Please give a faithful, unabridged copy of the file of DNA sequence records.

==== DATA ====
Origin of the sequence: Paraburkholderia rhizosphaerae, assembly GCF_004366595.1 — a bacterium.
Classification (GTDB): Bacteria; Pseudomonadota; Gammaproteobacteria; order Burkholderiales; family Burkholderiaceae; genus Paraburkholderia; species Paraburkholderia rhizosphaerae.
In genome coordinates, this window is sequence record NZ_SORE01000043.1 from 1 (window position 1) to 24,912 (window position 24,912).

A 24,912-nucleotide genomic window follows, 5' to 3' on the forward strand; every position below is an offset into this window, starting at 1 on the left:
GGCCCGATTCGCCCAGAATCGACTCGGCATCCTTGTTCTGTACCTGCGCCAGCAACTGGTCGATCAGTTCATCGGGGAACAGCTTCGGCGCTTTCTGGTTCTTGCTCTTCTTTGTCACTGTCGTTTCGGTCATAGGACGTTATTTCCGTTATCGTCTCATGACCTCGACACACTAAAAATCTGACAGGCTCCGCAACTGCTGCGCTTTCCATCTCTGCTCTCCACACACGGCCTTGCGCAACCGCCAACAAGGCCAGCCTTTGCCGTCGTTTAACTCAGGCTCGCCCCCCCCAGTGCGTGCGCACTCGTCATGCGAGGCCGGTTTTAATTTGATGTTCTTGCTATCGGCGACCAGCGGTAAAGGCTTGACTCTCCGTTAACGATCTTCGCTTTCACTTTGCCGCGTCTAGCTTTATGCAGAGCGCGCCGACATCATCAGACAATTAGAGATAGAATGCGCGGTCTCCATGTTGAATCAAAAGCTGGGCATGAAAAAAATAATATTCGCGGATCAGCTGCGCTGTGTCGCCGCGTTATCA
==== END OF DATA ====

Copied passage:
Origin of the sequence: Paraburkholderia rhizosphaerae, assembly GCF_004366595.1 — a bacterium.
Classification (GTDB): Bacteria; Pseudomonadota; Gammaproteobacteria; order Burkholderiales; family Burkholderiaceae; genus Paraburkholderia; species Paraburkholderia rhizosphaerae.
In genome coordinates, this window is sequence record NZ_SORE01000043.1 from 1 (window position 1) to 24,912 (window position 24,912).

A 24,912-nucleotide genomic window follows, 5' to 3' on the forward strand; every position below is an offset into this window, starting at 1 on the left:
GGCCCGATTCGCCCAGAATCGACTCGGCATCCTTGTTCTGTACCTGCGCCAGCAACTGGTCGATCAGTTCATCGGGGAACAGCTTCGGCGCTTTCTGGTTCTTGCTCTTCTTTGTCACTGTCGTTTCGGTCATAGGACGTTATTTCCGTTATCGTCTCATGACCTCGACACACTAAAAATCTGACAGGCTCCGCAACTGCTGCGCTTTCCATCTCTGCTCTCCACACACGGCCTTGCGCAACCGCCAACAAGGCCAGCCTTTGCCGTCGTTTAACTCAGGCTCGCCCCCCCCAGTGCGTGCGCACTCGTCATGCGAGGCCGGTTTTAATTTGATGTTCTTGCTATCGGCGACCAGCGGTAAAGGCTTGACTCTCCGTTAACGATCTTCGCTTTCACTTTGCCGCGTCTAGCTTTATGCAGAGCGCGCCGACATCATCAGACAATTAGAGATAGAATGCGCGGTCTCCATGTTGAATCAAAAGCTGGGCATGAAAAAAATAATATTCGCGGATCAGCTGCGCTGTGTCGCCGCGTTATCA